relationship challenges a couple may face following the death
of a child.
J. Shay, AB'69,
and Joan Wheelis, editors, Odysseys in Psychotherapy (Ardent
Media). These autobiographical essays by 16 internationally renowned
psychotherapists from the second half of the 20th century offer
insights into the psychotherapy movement.
Seat with a View: Inside the 1996 U.S. Olympic Men's Crew
(Universe Publishing Services). Segaloff recounts his tenure with
the U.S. national rowing team, a time when his crew experiences
a wide variety of emotions, from the excitement of capturing a
World Championship to the pain of losing.
Burch Brown, AM'72, PhD'79,
Good Taste, Bad Taste, and Christian Taste: Aesthetics in Religious
Life (Oxford University Press). This book offers a ecumenical
approach to artistic taste and theological aesthetics.
B. Gittler, PhD'41,
Ideas of Concord and Discord in Selected World Religions, vol.
2 (Jai Press). Gittler explores religious discord and dissent
within and among societies in light of the goal of religion to
teach concord and harmony.
Lerner, AB'47, AM'49, PhD'53,
Maimonides' Empire of Light: Popular Enlightenment in an Age
of Belief (University of Chicago Press). Focusing on the popular
writings of Moses Maimonides, the 12th-century jurist, philosopher,
and theologian, rather than his scholarly work, U of C professor
Lerner argues that the education of the common man was one of
the great teacher's chief concerns.
Schroeder, AM'76, PhD'82,
The Metaphysics of Cooperation: A Study of F. D. Maurice
(Rodopi). Schroeder takes up the philosophical task described
by Samuel Taylor Coleridge and F. D. Maurice: to "dig"
toward the "common humanity of value." The author examines
Maurice's social theory in the context of 19th-century Britain.
Converse, AB'85, SM'90, and Joyce Park, AB'89, AM'90,
The PHP 4 Bible (IDG Books). In this tutorial and reference
guide for the most recent version of PHP (an open-source, server-side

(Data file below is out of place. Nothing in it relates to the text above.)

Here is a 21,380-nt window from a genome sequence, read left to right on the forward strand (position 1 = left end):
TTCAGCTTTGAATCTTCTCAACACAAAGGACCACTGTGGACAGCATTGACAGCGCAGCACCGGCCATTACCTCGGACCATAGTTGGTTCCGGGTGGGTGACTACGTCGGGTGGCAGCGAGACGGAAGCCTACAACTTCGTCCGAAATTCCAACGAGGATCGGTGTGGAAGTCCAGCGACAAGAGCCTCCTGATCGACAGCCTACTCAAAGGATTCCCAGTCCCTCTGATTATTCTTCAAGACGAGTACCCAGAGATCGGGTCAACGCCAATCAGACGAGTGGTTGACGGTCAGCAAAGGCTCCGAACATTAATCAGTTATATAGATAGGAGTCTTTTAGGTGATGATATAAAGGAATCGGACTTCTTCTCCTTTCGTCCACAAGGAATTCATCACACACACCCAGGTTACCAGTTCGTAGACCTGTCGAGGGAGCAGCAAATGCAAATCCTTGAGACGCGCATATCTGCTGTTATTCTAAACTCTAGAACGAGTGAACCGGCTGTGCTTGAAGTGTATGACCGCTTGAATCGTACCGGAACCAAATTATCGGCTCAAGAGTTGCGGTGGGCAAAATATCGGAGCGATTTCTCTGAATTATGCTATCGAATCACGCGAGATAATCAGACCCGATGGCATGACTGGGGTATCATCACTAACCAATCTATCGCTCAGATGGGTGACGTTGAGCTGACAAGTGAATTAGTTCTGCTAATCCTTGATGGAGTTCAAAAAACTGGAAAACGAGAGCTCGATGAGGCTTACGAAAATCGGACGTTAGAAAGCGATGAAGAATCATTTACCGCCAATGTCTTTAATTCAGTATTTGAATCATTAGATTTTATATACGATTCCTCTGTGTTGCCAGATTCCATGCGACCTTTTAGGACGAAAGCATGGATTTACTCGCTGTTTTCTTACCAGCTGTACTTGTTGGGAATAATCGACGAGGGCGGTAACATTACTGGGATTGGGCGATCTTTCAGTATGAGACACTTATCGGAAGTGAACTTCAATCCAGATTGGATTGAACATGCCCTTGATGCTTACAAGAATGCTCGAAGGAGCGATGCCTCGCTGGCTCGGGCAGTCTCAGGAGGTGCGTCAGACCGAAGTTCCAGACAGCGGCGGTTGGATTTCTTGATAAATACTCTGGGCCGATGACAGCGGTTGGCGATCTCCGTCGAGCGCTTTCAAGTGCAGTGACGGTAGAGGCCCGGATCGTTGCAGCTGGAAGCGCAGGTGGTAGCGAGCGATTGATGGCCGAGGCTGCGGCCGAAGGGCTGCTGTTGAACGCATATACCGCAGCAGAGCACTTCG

Web scripting language), the authors discuss security, cookies,
session management, object-oriented programming, and XML.
Siever, AB'66, Stephen Spainhour, Jessica P. Hekman, and Stephen
Linux in a Nutshell (O'Reilly & Associates). The authors
provide a complete reference to the core user, programming, administration,
and networking commands available on common Linux distributions.
M. Young, PhD'68,
Small Creatures and Ordinary Places (University of Wisconsin
Press). This is a collection of Young's original essays on natural
history, several of which appeared in the Chicago Tribune Magazine.
S. Davis, AB'61, AM'62,
Aphoristics: How "Interesting Ideas" Turn the World
Inside Out (SuperiorBooks). Davis explores the structure of
interesting ideas, the rules for their construction, the contents
that make them provocative, and the aphoristic forms that make
them memorable. He uses hundreds of original aphorisms to propose
a new paradigm for revitalizing social theory.
Social Transformation and Decay: A View from the Left (Lexington
Books). Farber analyzes social decline through the lens of the
ideas and traditions of the Enlightenment's left wing. He studies
the working class and temperance movements, civil-rights rebellions,
and the cultural revolutions of 1920s Russia and the Bolsheviks,
adding the Left's viewpoint to the current discussions of social
M. Figlio, SB'62, PhD'68,
Psychoanalysis, Science, and Masculinity (Brunner-Routledge).
This psychoanalysis of the West's scientific drive to obtain all
knowledge focuses on the unconscious, masculine fantasies of mastery
and the desire to invade nature. Figlio argues that the masculine
domination of nature has its roots in a fantasy mediated by semen.
B. Gittler, PhD'41,
Racial and Ethnic Conflicts: Perspectives from the Social Disciplines
(Jai Press). This work examines racial and ethnic conflict from
the perspectives of history, social psychology, economics, political
science, cultural anthropology, and human geography.
Raphael, JD'69, Saving Bernice: Battered Women,
Welfare, and Poverty (Northeastern University Press). Through
a narrative of the life of a former welfare mother named Bernice,
Raphael illustrates the issues facing welfare today and disputes
both the liberal and conservative stereotypes about welfare recipients.
inclusion in "Books by Alumni," please send the book's
name, author, publisher, field, and a short synopsis to the Books
Editor, University of Chicago Magazine, 1313 E. 60th St., Chicago,
IL 60637, or by e-mail: email@example.com.